I just happened to click on Wikipedia this morning to find that their feature article is a tale from Alexandria’s somewhat less than genteel past.
The Sandbar Duel is famous for being the last public duel fought in the US. By this time most states had outlawed dueling. This duel involved the parties of Dr Thomas Harris Maddox — my Great-Great-Great-Grandfather, Alexander Fulton’s business partner, and town surgeon for Alexandria at the time, and Samuel Levi Wells — the Sheriff of Alexandria (and oddly enough also my Great-Great-Great-Grandfather as well as the Great-Great-Grandfather of author Rebbecca Wells of Ya Ya Sisterhood fame).
This was a rougher time for Alexandria just as many of the first plantations were being established and at the time our fair city was the sinful den of inequity across the river from the military establishment of Post Du Rapides (present-day Pineville); I suppose some things never change.
As was the case in many frontier towns (and Alexandria was the frontier (with Spain)), many residents earned their money and then spent it in the saloons. Maddox was no exception. He liked his whiskey and when he got enough of it he had no problem telling whomever would listen all the medical-related dirt of the city.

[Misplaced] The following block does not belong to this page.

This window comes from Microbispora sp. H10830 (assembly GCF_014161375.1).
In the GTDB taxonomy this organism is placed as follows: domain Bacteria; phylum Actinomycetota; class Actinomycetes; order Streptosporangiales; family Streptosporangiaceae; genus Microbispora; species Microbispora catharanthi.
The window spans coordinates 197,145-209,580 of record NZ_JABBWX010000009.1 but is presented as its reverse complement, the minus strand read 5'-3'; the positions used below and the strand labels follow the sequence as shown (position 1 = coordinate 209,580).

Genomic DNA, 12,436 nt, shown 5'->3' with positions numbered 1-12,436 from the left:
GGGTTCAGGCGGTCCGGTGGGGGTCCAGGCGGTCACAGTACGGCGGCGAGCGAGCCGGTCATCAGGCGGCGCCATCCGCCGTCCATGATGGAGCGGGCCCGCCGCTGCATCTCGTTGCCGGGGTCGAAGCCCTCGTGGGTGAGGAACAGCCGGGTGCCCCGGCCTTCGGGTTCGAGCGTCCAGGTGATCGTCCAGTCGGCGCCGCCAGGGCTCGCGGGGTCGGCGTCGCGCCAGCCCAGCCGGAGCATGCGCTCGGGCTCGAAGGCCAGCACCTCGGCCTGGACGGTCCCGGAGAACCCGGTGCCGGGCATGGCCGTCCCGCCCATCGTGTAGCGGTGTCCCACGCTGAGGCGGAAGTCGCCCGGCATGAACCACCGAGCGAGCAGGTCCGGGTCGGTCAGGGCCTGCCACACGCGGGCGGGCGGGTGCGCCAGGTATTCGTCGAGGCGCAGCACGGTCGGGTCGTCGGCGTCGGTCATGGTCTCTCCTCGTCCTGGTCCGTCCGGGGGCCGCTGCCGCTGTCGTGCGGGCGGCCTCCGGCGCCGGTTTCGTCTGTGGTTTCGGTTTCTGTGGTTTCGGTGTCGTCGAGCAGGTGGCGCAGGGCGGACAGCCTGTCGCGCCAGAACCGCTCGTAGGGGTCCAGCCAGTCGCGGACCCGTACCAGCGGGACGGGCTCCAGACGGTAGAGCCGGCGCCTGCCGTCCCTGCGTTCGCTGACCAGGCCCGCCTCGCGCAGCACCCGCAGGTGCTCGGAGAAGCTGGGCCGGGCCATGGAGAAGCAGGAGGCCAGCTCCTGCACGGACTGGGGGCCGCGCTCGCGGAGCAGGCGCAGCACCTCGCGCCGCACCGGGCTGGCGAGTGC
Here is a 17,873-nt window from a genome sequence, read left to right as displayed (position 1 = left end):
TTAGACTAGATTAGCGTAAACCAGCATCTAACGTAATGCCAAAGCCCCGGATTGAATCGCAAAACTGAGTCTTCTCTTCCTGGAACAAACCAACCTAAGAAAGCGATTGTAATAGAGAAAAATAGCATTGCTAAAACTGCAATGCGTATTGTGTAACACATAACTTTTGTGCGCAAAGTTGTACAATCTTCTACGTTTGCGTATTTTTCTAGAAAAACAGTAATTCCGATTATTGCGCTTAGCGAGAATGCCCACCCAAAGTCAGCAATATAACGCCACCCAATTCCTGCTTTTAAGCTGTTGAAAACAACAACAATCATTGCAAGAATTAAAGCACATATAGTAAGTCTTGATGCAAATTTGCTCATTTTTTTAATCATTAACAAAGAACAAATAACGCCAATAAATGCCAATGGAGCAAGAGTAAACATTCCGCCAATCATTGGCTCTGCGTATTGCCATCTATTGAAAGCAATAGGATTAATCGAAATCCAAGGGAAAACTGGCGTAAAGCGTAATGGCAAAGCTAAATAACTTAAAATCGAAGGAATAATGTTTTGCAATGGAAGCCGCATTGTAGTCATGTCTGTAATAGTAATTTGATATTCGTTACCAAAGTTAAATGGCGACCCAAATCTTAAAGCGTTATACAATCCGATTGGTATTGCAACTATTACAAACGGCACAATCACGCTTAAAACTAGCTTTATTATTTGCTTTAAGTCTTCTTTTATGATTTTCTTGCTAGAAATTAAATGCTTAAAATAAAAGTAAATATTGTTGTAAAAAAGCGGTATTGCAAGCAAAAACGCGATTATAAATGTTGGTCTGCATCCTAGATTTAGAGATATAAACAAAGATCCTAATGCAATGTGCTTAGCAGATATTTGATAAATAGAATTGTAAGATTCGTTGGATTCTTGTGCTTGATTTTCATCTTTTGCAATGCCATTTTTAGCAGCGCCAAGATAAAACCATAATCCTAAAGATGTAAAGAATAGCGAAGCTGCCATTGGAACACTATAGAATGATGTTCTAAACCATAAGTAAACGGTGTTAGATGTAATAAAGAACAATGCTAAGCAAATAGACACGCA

In a drunken rant one day Dr. Maddox let loose that the reason Sheriff Wells’ daughter had to retire to the country had nothing to do with illness and everything to do with being pregnant (and unmarried).
This led to a series of exchanges in town with pot shots being taken at each other (funny that our Sheriff and town doctor were probably involved in Alexandria’s first drive-by). Eventually realizing they could not continue the two agreed to a duel to settle the matter.
With dueling being illegal in both Louisiana and Mississippi, the two cooked up a plan to fight it out on a sandbar in the middle of the Mississippi river between Natchez and present-day Vidalia. They theorized that being in neither Louisiana nor Mississippi that the sandbar could prove a legal host for their very illegal activity.
Both sides recruited their buddies and formed dueling parties. The most famous member of the crew being Jim Bowie.
During the organized portion of the duel both Maddox and Wells fired a single shot and completely missed each other. Following the failed chivalric solution a drunken brawl ensued with both Maddox and Wells skirting off to the side and drinking more while their cohorts bloodied the sand.
The duel itself is famous for being the last public spectacle of its sort fought in the United States and also in being the first recorded use of a Bowie Knife.